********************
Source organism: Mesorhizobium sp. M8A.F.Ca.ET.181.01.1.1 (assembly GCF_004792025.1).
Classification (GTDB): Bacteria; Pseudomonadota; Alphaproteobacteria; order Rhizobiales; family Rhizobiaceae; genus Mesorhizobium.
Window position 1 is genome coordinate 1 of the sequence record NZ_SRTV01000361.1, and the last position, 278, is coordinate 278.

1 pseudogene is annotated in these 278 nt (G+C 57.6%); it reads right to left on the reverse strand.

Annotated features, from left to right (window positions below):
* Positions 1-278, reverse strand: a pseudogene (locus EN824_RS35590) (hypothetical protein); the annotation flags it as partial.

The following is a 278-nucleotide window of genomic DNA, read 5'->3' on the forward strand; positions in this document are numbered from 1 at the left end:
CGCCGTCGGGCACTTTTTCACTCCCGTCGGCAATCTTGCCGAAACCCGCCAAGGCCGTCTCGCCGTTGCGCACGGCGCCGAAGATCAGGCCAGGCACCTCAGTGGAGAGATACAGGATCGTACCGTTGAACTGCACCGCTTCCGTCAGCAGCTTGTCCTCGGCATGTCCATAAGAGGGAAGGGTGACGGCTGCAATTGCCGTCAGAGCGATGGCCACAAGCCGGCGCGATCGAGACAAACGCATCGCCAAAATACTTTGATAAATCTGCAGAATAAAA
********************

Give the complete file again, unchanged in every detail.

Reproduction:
Source organism: Mesorhizobium sp. M8A.F.Ca.ET.181.01.1.1 (assembly GCF_004792025.1).
Classification (GTDB): Bacteria; Pseudomonadota; Alphaproteobacteria; order Rhizobiales; family Rhizobiaceae; genus Mesorhizobium.
Window position 1 is genome coordinate 1 of the sequence record NZ_SRTV01000361.1, and the last position, 278, is coordinate 278.

1 pseudogene is annotated in these 278 nt (G+C 57.6%); it reads right to left on the reverse strand.

Annotated features, from left to right (window positions below):
* Positions 1-278, reverse strand: a pseudogene (locus EN824_RS35590) (hypothetical protein); the annotation flags it as partial.

The following is a 278-nucleotide window of genomic DNA, read 5'->3' on the forward strand; positions in this document are numbered from 1 at the left end:
CGCCGTCGGGCACTTTTTCACTCCCGTCGGCAATCTTGCCGAAACCCGCCAAGGCCGTCTCGCCGTTGCGCACGGCGCCGAAGATCAGGCCAGGCACCTCAGTGGAGAGATACAGGATCGTACCGTTGAACTGCACCGCTTCCGTCAGCAGCTTGTCCTCGGCATGTCCATAAGAGGGAAGGGTGACGGCTGCAATTGCCGTCAGAGCGATGGCCACAAGCCGGCGCGATCGAGACAAACGCATCGCCAAAATACTTTGATAAATCTGCAGAATAAAA